The wild and alluring island of Sumba is coming onto the radar as more eco-conscious resorts open their doors.
Dappled mid-afternoon light filters through the low grassy overhang and settles onto the bamboo floor just beyond me. It's hot outside - uncomfortably humid, as Indonesian days so often are - but here on the wide veranda, a breeze wraps around us and the air is cooler. An old man with weathered skin and cataract eyes sits on the step that rises into the body of the house and beside him, leaning against a waist-high bamboo wall, three women have gathered. They welcome me with smiles and nods, and their red beetle-nut-stained mouths erupt with laughter when I return the greeting in Kodi, their language. Would I like a coconut, one woman asks via Yakob, my guide - penhen, hello, is the only Kodi word I've picked up so far - and she sends the youngest woman off to fetch some.
Yakobus Pati Mone works on the experiences team at Cap Karoso; we've spent the day exploring the area that surrounds the luxurious new resort, and we're now in a small, traditional village in dry South-west Sumba. Almost 900 kilometres north of Western Australia, Sumba is a wild, alluring island. Its topography is dramatic: this is an island of rugged terrain and rolling hills, and stark limestone cliffs that plummet into an ocean of vivid turquoise waters. Here, pockets of dense forests meet semi-arid sweeps of savannah, and the ragged coastline is pock-marked with white-sand beaches and crystal-water bays.
It's among Indonesia's poorest islands - access to running water, education and health services is severely lacking - but Sumba is rich in culture and heritage. Although Indonesia is a predominantly Muslim country Christianity is officially the dominant religion on Sumba, but it's the traditional beliefs of the Marapu religion (the worship of ancestors, the spirits of the land and a god whose name cannot be mentioned) that govern so much of life here.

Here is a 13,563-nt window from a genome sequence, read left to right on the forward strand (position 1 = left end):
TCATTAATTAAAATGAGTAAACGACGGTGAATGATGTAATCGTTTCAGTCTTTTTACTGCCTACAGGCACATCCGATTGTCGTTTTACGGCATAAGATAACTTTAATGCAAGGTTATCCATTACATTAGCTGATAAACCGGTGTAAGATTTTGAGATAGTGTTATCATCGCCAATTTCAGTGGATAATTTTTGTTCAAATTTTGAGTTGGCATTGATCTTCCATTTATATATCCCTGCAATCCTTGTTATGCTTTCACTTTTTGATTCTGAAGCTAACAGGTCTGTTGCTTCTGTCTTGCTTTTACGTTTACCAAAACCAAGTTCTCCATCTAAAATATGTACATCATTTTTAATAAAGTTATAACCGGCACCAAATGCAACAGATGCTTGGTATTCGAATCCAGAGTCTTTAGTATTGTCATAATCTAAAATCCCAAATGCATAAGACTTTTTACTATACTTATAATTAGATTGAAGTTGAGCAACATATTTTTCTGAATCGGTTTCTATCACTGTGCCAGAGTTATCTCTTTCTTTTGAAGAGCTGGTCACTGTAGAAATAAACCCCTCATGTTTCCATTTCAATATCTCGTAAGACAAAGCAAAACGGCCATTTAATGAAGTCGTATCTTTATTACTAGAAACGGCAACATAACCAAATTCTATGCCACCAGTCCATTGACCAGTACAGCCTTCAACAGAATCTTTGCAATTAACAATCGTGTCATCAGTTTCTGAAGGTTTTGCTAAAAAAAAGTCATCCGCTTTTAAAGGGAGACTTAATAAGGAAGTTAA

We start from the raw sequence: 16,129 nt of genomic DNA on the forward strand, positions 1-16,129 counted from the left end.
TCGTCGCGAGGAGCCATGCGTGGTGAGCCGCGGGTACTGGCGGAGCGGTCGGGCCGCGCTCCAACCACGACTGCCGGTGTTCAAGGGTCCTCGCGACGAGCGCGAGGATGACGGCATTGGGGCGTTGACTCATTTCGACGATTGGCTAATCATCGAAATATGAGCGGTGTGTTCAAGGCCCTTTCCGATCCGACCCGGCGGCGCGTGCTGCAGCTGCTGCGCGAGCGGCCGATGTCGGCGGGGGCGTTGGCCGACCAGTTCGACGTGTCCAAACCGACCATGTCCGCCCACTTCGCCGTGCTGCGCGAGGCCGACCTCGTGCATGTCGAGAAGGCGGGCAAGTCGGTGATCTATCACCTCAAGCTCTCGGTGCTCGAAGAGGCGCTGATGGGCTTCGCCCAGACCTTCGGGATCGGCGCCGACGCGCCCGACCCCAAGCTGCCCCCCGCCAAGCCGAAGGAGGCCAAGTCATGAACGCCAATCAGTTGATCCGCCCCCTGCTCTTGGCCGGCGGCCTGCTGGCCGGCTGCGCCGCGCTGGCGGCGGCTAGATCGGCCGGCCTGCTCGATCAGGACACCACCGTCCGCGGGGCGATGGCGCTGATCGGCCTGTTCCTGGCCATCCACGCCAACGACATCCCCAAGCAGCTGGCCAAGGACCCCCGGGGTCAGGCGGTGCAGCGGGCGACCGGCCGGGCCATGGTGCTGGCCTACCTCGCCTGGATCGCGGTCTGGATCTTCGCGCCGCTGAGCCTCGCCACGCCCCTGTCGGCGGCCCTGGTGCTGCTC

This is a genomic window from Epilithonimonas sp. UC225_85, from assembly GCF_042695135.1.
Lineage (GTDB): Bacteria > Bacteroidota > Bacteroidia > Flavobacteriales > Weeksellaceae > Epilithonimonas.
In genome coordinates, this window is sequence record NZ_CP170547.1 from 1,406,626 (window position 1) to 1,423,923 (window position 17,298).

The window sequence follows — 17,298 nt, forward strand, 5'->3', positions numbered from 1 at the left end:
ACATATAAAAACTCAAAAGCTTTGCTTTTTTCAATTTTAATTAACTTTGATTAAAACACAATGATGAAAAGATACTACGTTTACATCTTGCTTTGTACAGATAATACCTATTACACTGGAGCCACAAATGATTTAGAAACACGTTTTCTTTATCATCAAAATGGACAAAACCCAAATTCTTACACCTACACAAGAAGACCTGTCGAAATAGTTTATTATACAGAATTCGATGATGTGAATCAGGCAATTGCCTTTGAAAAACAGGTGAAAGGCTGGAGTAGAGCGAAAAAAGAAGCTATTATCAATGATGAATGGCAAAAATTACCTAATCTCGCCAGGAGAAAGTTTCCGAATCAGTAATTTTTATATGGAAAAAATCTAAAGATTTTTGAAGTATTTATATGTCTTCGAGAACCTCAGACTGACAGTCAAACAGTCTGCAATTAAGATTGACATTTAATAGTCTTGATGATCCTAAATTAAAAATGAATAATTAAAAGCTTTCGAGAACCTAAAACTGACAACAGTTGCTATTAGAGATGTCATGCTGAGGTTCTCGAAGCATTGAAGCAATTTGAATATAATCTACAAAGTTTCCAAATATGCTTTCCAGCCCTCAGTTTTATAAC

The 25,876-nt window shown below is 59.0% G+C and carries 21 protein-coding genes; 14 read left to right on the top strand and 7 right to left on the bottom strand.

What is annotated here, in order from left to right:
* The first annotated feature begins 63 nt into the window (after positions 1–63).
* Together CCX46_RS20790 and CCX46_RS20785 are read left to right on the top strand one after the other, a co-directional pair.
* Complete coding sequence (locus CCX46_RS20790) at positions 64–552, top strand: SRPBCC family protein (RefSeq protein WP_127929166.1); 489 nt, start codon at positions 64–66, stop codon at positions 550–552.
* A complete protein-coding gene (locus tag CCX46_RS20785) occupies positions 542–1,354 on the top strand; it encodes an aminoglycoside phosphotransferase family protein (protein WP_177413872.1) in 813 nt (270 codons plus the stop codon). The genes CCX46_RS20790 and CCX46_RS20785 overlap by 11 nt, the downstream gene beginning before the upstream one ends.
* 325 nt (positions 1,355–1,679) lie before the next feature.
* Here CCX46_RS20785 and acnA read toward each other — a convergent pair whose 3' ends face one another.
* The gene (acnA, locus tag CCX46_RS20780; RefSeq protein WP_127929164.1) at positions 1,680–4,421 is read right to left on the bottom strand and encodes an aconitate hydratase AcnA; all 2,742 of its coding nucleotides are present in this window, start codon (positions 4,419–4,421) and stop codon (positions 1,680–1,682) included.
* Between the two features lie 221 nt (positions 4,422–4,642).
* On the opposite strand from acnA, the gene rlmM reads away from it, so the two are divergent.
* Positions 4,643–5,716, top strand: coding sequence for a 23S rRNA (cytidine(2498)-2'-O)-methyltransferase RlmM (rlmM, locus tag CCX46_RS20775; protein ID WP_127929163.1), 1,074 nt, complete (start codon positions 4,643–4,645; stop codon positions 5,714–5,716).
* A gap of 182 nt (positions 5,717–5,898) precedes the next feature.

Sumba's traditional villages are windows into a culture that is deeply rooted in the spirit world, and perhaps the most striking feature are the bamboo houses that, like the one I'm in now, have steep-pitched roofs stretching up to the sky, connecting this world with that of the ancestors. They're thatched with the hardy alang grass that grows in abundance on the island and are fronted, almost always, by enormous tombs comprised of hand-cut stones that can weigh as much as 70 tonnes each.
"There are three levels to every house," Yakob explains as a woman chops open the coconuts. "This house is on stilts so there's the ground level, which is where animals are kept; then there's the level we're on, for humans, and up there," Yakob nods towards the peak of the roof, "that's where we store rice and keep special religious objects."
Coconuts are passed around and as I try to drink directly from the husk as Yakob explains more about the structure of the houses, traditions and daily life here. He tells me about ikat, the complex style of weaving that Sumbanese women are revered for, and Pasola, the annual festival where horseback battles honour the ancestral spirits, and during which blood must be spilled to benefit the rice harvest. "The Pasola is a display of our men's daring equestrian skills," Yakob says proudly. "It's a spectacle that draws visitors from across the world."